Promising Results Published on a New ALS Drug Discovered with NYSCF SupportNews
Ezogabine (an epilepsy drug), has successfully reduced a hallmark of ALS in 65 patients participating in a phase 2 clinical trial, according to a recent report in JAMA Neurology. The drug was initially discovered using a NYSCF-funded stem cell model, and this is the first ALS clinical trial to test a finding made possible through stem cells.
The work is the result of a collaboration between Brian Wainger, MD, PhD (a NYSCF – Robertson Stem Cell Investigator, Assistant Professor of Neurology and Anesthesiology at Harvard Medical School, and a physician at Massachusetts General Hospital) and NYSCF Senior Scientific Advisor Kevin Eggan, PhD (Group Vice President and Head of Research and Early Development at BioMarin Pharmaceutical and a Professor at Harvard University, Director of Stem Cell Biology for the Stanley Center for Psychiatric Research at the Broad Institute, and an Institute Member of the Broad Institute of MIT and Harvard).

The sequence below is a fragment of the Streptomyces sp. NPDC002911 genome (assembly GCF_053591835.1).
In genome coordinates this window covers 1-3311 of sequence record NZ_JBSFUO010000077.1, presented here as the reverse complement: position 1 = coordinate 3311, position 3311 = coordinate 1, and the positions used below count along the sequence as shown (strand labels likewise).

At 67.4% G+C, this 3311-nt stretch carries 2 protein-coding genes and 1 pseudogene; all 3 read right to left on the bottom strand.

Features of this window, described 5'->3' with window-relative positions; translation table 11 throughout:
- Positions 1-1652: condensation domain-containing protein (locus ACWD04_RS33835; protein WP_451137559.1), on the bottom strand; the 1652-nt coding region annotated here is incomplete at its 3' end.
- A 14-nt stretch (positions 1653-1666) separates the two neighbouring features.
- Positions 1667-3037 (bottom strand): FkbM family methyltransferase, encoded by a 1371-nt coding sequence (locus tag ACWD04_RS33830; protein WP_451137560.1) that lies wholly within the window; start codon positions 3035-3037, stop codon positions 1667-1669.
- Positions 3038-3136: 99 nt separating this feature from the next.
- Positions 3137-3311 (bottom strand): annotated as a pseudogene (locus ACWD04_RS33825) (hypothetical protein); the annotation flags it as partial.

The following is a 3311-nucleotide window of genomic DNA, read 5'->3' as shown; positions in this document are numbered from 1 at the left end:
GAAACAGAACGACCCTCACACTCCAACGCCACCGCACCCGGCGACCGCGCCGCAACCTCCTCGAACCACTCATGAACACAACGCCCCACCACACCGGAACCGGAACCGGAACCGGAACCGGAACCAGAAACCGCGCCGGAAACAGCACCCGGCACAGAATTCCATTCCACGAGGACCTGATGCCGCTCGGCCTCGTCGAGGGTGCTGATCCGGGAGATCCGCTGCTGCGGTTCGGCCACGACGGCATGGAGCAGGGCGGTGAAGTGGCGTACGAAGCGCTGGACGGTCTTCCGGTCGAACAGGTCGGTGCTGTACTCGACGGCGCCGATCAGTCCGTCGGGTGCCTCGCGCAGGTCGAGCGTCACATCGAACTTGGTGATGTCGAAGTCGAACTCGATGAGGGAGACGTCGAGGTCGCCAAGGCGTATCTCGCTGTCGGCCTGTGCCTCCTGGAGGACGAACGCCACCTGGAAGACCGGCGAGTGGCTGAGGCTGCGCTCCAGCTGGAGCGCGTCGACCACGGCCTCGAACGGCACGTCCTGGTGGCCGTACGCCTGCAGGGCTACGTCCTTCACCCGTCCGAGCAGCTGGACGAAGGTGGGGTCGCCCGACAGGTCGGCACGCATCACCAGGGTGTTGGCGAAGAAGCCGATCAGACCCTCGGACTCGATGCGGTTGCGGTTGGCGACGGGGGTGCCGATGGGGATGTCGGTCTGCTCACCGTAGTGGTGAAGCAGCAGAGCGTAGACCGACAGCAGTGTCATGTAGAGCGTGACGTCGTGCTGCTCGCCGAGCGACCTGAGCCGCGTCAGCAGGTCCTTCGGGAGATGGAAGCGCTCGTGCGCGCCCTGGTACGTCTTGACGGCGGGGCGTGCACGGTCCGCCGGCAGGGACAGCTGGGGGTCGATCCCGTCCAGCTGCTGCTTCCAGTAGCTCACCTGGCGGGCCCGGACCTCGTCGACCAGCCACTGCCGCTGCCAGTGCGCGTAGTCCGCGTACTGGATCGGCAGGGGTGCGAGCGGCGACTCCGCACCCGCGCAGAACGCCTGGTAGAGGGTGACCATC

A few years ago, with induced pluripotent stem cell (iPSC) models of ALS, Dr. Eggan discovered that in the disease, motor neurons (the cells that tell our muscles to move) tended to show a lot of electrical activity, causing them to essentially die of exhaustion. Dr. Wainger, a colleague of Dr. Eggan’s, happened to know of a drug called ezogabine (or retigabine) that addresses this very same problem in a different disease: epilepsy.
Stem cell models of ALS showed that ezogabine could effectively quell overactive motor neurons in a dish, and the team soon embarked on a clinical trial to test the drug in patients. Because the drug was already FDA approved, it was able to bypass the mouse studies that typically precede clinical trials and instead move quickly to patient use.
The results of the trial, which recently concluded Phase 2, indicate that ezogabine is effective and has reduced motor neuron excitability in 65 ALS patients. The team next plans to see whether longer treatment can sustain the drug’s benefits and perhaps slow disease progression.